GLPs are the regulations for the nonclinical laboratory studies to support INDs). FDA regulations applicable to GLPs are provided in (21 CFR, Part 58). GLP regulations require protocols for standard methods, facilities, equipment, test controls, records and reports, audits, and inspections to be used in conducting preclinical and nonclinical laboratory studies that are used to ensure the quality and integrity of data provided in INDs. Nonclinical studies include in vitro and in vivo experiments for the new drug safety profiles. GLP standards relate to both the design and the conduct of laboratory studies and the qualifications of the personnel and facilities involved with the experiments. The purpose of GLP is to ensure the integrity of the nonclinical safety data, such that an evaluation of the study quality and inter pretation of the study results may be done with confidence. Guidance documents related to GLPs are issued by the FDA and ICH (International Conference on Harmonization) as illustrated as part of Quality System Model presented in Figure 3. The GLP highlights are:

-SOPs written for routine or standard practices in the laboratory
-Personnel involved with the studies are trained and experienced
-The facilities are appropriately designed and maintained
-A group, commonly called quality assurance or QA, monitors and checks the results from the studies to ensure that the experiments are conducted in compliance with regulations



FDA regulations applicable to GCPs are provided in (21 CFR 312). The FDA has published a consolidated guideline of GCP in conjunction with the ICH guideline {E6, 62 Fed. Reg. 25692 (1998)}. The consolidated guideline for GCP is intended to provide a unified standard for conducting clinical studies. These standards apply to all aspects of clinical trials, from protocol design, monitoring, and auditing, to recording, analysis, and reporting of clinical data presented in new drug applications to the FDA. Guidance documents related to GCPs are issued by FDA and ICH as illustrated as part of Quality System Model presented in Figure 3. The overall aim of GCP is to protect public health and the rights, welfare, and confidentiality of study participants. The GCP process is intended to ensure that all data and reported results are credible, accurate, and evidence-based. While GCP places emphasis on the clinical accuracy of results, it also deals with the importance of the processes used to conduct clinical trials.1-5 FDA is focused on the conduct of clinical trials and embracing GCPs as a “Quality System Approach to New Drug Development and Approvals”- (Figure 3). According to this approach GCP refers to the collection of regulations and requirements that must be complied with while conducting clinical trials. These regulations apply to manufacturers, sponsors, clinical investigators, and institutional review boards.1,5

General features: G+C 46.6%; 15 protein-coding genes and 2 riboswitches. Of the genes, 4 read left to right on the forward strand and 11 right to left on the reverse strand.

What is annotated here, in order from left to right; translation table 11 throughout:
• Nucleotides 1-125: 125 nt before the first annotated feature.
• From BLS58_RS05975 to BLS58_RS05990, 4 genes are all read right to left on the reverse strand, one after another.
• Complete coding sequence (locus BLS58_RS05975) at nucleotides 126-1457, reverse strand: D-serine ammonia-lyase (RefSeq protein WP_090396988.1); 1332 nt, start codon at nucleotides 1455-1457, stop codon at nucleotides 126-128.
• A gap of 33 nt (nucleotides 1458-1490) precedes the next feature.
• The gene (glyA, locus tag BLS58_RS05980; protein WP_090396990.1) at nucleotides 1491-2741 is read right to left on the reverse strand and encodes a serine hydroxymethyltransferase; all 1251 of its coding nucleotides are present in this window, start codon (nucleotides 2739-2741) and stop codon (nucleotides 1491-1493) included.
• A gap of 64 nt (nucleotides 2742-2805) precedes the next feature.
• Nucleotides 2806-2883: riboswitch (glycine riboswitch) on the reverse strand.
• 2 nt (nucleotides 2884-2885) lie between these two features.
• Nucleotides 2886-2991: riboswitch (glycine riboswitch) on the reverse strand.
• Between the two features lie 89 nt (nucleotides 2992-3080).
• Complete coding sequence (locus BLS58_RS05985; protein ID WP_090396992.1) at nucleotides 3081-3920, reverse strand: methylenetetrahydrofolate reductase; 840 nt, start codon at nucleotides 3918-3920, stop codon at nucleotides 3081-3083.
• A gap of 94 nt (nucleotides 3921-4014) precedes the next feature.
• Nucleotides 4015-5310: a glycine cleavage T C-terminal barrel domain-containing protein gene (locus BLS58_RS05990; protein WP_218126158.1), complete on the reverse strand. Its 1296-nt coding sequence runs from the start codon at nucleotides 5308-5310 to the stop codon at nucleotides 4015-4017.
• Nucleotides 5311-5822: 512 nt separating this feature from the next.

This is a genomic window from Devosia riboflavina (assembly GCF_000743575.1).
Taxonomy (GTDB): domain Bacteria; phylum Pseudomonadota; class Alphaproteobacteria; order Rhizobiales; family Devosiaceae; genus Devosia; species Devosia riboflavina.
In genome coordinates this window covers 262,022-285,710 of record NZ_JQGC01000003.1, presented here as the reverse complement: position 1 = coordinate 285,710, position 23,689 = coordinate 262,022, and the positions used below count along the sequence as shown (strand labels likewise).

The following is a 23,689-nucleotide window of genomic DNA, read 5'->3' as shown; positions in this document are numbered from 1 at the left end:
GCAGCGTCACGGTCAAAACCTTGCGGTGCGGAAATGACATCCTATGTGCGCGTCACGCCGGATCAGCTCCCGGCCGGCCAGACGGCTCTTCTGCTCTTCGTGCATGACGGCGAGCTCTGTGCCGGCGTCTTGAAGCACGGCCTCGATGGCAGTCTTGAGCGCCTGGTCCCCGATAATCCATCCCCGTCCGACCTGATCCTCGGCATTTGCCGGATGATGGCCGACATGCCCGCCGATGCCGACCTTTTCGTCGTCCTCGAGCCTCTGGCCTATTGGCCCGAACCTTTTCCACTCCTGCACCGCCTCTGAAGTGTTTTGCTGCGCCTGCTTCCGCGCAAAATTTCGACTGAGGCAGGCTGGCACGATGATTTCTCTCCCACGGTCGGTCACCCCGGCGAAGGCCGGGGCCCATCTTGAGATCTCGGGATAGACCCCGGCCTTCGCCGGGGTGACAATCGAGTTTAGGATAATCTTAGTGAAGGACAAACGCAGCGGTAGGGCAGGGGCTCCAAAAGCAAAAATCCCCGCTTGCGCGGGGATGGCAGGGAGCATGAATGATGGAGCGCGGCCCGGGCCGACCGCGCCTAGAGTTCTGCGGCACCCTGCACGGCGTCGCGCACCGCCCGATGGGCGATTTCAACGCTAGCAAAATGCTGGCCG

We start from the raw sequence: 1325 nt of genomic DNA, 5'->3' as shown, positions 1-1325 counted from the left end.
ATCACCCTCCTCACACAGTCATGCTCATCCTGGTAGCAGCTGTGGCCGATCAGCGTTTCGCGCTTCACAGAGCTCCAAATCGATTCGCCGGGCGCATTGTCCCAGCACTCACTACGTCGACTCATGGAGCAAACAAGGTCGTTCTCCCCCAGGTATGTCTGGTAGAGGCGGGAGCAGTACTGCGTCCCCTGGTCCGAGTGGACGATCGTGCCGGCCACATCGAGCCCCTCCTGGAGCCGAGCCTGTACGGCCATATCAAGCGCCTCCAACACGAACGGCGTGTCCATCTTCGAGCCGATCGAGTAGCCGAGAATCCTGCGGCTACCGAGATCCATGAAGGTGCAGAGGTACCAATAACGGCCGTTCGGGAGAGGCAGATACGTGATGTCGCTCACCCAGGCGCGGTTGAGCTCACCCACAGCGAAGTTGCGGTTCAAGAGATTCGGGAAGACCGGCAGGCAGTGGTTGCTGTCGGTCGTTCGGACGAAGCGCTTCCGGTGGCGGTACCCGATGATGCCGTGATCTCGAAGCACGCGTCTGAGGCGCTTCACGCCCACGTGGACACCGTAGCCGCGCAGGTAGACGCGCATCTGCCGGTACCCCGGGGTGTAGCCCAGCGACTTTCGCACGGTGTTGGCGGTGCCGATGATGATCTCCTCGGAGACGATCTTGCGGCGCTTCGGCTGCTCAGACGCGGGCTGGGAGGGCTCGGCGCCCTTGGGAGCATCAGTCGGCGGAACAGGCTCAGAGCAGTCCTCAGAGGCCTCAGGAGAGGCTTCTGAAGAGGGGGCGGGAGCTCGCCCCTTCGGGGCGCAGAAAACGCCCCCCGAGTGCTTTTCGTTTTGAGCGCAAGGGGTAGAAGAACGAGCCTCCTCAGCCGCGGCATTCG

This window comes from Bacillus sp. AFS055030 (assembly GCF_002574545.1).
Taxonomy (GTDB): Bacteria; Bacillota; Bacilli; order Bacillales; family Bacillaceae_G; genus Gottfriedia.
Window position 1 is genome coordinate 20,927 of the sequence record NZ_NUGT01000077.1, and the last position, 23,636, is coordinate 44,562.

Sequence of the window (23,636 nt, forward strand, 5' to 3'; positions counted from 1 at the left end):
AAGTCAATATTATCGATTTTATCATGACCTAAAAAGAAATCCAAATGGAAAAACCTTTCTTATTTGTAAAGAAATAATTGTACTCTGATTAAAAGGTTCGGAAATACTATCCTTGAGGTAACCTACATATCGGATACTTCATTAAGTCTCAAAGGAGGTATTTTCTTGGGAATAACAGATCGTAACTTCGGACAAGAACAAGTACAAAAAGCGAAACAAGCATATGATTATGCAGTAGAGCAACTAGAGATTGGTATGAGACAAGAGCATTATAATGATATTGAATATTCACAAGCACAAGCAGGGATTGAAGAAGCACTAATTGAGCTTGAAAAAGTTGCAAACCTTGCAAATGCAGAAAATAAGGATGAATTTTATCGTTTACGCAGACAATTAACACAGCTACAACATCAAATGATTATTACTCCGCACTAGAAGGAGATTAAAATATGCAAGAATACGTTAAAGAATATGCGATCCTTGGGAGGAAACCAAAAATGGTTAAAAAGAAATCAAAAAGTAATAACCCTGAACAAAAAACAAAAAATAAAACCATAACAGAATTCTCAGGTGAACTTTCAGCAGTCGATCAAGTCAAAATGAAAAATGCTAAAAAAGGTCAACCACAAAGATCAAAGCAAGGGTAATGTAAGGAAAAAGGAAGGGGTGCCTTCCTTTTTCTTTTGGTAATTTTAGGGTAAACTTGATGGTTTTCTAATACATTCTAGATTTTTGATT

The FDA new drug approval process begins with research plans involving basic research, laboratory, and animal testing. This initial stage includes discovery and development of prototypes involving preclinical and clinical studies of new drug materials to be reviewed and approved by an institutional review board (IRB). These IRBs exist in hospitals, university medical centers, and private clinical research institutions at which clinical trials take place. Before a clinical trial is initiated, foreseeable risks are weighed against the anticipated benefits for the individual trial subject and the intended clinical population. Generally, a clinical trial is initiated and continued only if the anticipated benefits are feasible (Figure 1). The FDA filing and premarket applications consist of the following categories:

1. Investigational New Drug Application (IND)
2. New Drug Application (NDA)
3. Abbreviated New Drug Application (ANDA)

For a drug manufacturer to introduce a product in the market for human use, a multiphase procedure is followed. This procedure begins with a number of preclinical or “prior to human” testing, followed usually by three phases of human studies.1,3,5 New drugs are also subject to a fourth phase, known as post-market surveillance, which may require additional trial data. The FDA has published detailed information on the drug development process ( This publication not only addresses the importance of interactions between the sponsor and the FDA, but also emphasizes the interactions between the various stages of investigational studies and the continuing dialogue with the FDA review status throughout the development and completion of premarket application.